Family skeletons? My family are old hands at brutal excavations
Hilary Fannin: In truth the past loses its potency the closer you get to being the past yourself
“We sat and ate and drank too much and dug up our shared past like determined toddlers with seaside spades until we came to the dark wet sand where the lugworms slithered”
I’m not long home from a week’s family holiday in Andalusia, where my sister now lives in a small mountain village. Accessed by a corkscrew hill, it sits among brown and purple slopes, some dotted with olive groves, others slathered in plastic sheeting under which the farmers grow their irrigated crops.
The village contains one shop, one trough, a couple of horses, the occasional foal and just the one central bar on the main square, which is frequented both by the locals and by a bunch of nervy (if well-tanned) inglesi.
This summer, as with last, the inglesi – largely retired couples who’ve traded suburbia for secluded sunshine – gathered around the bar’s plastic tables under the false-pepper trees and speculated about what was going to happen to their pensions and health insurance if and when Brexit stopped toying with their ageing psyches and finally got down to its nefarious business.
Also on the town’s main square, the horse trough, which long predates the current politics and will surely long outlive it, is made of stone. Grey and ancient, its edges are smoothed out from centuries of horses’ necks and children’s palms leaning on it to drink the clear water that runs down from the well above the town and trickles into the trough’s hollowed-out basin from an old brass tap.
Finally it will be too hot to do anything, to sell or buy anything
Sitting outside the bar (where a tostada and a coffee will cost you a couple of euro and the gin spills from bottle to glass like a waterfall), you can watch people come to drink from the tap before navigating their way home along the steep streets in the shadow of the terracotta rooftops.
Wait on the square long enough, in a lozenge of shade, and the bread man will drive up the hill, blasting his horn to alert customers, then park next to the trough and open up the back doors of his van to sell loaves and sugared pastries. Wait a little longer in the growing heat and the vegetable seller will come too, and do the same thing; and then there’s the egg van, and the fish van, and maybe even the meat van with its pinky-grey slabs of pork on display.
And finally it will be too hot to do anything, to sell or buy anything, and the coffee cups will be collected and the bar will close and the village will become entirely still.
Life is quiet there, with little to entice the holidaymakers who are ladled into Malaga airport and bussed straight to the coast. The seductiveness of the place lies in its mountainous isolation, in its siestas and tapas, in the predictability of the heat, in the dry din of the crickets, in the way people wander gently down to the square in the evenings when the sun has cooled.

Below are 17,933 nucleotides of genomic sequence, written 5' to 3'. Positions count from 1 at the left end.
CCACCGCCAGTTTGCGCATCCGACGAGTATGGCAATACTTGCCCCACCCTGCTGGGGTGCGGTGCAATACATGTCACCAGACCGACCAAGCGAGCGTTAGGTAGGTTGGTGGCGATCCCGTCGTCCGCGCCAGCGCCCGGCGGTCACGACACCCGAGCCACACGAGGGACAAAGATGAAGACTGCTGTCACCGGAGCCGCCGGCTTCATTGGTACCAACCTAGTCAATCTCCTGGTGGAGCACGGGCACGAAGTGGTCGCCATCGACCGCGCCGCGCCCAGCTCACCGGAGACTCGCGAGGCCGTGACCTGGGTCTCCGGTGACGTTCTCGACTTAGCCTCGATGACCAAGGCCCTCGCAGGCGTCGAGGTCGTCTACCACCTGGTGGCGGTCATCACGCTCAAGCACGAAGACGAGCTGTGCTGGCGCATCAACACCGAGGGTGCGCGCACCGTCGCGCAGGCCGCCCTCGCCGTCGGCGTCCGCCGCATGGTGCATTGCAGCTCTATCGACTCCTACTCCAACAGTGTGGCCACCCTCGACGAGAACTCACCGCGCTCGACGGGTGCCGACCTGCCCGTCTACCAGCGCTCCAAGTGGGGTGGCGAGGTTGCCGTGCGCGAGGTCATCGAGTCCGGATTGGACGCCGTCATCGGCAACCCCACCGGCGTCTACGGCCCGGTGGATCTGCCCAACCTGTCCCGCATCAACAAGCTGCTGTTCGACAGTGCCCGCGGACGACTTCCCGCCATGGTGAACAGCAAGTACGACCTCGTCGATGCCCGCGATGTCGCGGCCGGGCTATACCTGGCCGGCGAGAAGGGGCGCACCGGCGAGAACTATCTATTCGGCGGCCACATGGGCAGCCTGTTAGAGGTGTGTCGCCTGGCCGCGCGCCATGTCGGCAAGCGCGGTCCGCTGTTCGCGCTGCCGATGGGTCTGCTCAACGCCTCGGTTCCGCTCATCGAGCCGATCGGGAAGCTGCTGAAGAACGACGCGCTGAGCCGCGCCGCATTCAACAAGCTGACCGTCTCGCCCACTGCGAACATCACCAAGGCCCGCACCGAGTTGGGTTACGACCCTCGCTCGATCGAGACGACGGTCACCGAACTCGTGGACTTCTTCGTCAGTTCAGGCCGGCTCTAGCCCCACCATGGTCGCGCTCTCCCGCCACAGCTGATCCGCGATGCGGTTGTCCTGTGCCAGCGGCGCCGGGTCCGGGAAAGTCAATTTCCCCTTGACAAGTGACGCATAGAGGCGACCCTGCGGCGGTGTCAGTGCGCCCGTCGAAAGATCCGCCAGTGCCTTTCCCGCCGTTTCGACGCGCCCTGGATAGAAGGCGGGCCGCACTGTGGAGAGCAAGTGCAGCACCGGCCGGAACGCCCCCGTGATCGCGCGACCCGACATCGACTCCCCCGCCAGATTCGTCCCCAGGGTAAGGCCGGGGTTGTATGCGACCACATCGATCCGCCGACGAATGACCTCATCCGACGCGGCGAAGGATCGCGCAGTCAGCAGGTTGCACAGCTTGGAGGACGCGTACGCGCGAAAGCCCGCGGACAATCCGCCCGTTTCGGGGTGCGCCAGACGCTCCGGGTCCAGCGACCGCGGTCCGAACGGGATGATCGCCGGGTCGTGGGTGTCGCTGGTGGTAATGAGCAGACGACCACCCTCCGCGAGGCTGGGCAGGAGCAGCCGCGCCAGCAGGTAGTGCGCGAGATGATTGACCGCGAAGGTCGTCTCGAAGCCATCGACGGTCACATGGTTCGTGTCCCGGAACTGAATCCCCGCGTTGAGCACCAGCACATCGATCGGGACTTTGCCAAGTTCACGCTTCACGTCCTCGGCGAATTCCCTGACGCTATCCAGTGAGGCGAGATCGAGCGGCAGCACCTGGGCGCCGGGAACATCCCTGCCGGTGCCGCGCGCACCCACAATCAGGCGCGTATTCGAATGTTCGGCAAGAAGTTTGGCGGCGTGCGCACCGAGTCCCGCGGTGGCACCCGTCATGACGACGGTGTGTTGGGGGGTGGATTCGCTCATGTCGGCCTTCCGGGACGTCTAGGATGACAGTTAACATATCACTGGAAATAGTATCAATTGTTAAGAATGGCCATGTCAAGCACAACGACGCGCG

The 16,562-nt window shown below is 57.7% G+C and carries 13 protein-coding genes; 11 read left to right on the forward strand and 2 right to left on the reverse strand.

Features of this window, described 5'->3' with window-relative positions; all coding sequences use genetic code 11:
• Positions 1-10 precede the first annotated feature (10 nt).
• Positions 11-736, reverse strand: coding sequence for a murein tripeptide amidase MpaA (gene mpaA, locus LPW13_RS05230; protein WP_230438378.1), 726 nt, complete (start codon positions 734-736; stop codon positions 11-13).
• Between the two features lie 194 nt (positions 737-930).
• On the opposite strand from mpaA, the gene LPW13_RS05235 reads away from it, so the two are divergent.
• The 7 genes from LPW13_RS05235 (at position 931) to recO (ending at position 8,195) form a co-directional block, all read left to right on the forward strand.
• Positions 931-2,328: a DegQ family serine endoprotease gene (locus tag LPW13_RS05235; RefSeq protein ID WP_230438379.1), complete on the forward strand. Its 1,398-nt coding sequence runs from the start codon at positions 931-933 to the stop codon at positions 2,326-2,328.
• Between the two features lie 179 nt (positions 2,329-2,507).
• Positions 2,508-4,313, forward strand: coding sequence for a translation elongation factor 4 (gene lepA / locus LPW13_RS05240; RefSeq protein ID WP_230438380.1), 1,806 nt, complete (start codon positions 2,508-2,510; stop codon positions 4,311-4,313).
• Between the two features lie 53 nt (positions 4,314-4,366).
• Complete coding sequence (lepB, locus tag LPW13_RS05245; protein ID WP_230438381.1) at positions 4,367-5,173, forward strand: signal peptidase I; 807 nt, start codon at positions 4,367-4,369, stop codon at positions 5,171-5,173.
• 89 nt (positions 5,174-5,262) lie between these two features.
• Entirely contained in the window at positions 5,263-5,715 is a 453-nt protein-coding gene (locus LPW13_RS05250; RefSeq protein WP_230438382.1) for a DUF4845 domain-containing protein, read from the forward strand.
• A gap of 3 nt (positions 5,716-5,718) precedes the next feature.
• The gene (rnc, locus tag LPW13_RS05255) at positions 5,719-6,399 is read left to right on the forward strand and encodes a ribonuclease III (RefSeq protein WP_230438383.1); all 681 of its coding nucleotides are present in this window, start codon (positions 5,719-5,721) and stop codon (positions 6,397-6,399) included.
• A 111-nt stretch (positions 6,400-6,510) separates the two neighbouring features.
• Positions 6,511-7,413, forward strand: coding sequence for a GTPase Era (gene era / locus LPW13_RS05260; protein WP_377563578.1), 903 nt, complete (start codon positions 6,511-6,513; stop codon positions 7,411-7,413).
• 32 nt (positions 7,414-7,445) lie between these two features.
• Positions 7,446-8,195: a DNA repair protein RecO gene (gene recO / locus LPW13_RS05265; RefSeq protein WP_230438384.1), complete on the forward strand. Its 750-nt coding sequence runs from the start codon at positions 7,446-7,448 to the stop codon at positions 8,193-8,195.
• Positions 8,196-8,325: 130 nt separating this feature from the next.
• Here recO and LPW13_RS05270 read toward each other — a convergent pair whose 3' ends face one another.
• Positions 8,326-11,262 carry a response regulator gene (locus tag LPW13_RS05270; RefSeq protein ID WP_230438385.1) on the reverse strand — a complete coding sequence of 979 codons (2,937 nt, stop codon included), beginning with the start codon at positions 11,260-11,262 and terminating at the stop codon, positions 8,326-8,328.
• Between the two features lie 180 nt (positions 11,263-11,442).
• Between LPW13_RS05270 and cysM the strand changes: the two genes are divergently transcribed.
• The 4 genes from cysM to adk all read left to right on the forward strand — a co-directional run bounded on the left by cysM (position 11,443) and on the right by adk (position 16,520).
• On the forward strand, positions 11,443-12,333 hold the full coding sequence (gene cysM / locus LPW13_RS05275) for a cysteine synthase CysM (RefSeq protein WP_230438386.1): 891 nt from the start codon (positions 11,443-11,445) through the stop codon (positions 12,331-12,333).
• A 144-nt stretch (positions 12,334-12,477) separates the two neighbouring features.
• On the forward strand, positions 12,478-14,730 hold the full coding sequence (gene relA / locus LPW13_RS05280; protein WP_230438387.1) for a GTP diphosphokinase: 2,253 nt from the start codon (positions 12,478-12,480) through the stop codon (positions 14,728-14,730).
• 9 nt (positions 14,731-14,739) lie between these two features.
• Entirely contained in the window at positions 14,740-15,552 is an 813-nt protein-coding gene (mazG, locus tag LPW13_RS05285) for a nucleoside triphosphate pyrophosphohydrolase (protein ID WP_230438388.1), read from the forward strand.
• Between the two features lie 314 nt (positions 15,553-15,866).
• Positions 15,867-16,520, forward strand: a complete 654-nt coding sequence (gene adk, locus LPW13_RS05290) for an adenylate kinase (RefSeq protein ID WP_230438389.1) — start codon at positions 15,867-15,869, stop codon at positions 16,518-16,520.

It is in watching sinewy old ladies gather under the trees with their fans, or in seeing mothers and fathers lean in to kiss small children who chatter and whoop like understory birds. (The Spaniards seem kind to their offspring, and tolerant too of the foreigners who buy dark wooden-beamed village houses, turning them into homes of their own with detective novels on their bookshelves and lamparas hanging on the walls.)
I watched the young people around the table, their expressions darting between boredom and sympathy
My sister, who is a cook, originally came to the village to take up a job offer, but has now decided to stay, to call it home. She and her husband have seasonal work on the coast, bringing tourists out for day sails on a catamaran; the rest of the time she gardens and paints and cooks for her friends. I don’t think she’s ever appeared happier.
There were almost a dozen of us on our holiday: my brother, my children, my niece and nephews, all of us scattered around the village in various accommodations. After walking nightly up the hill to my sister’s table, we sat and ate and drank too much and dug up our shared past like determined toddlers with seaside spades until we came to the dark wet sand where the lugworms slithered.
As a family, we’re old hands at that kind of brutal excavation, but in truth the past loses its potency the closer you get to being the past yourself.
I watched the young people around the table, their expressions darting between boredom and sympathy while, under the fat pink moon, in the darkened village above the Mediterranean, we talked about personal histories and social mores that must seem, though less than a handful of decades past, as arcane to them as the sight of a dove-grey horse bending its head to the village trough does to me.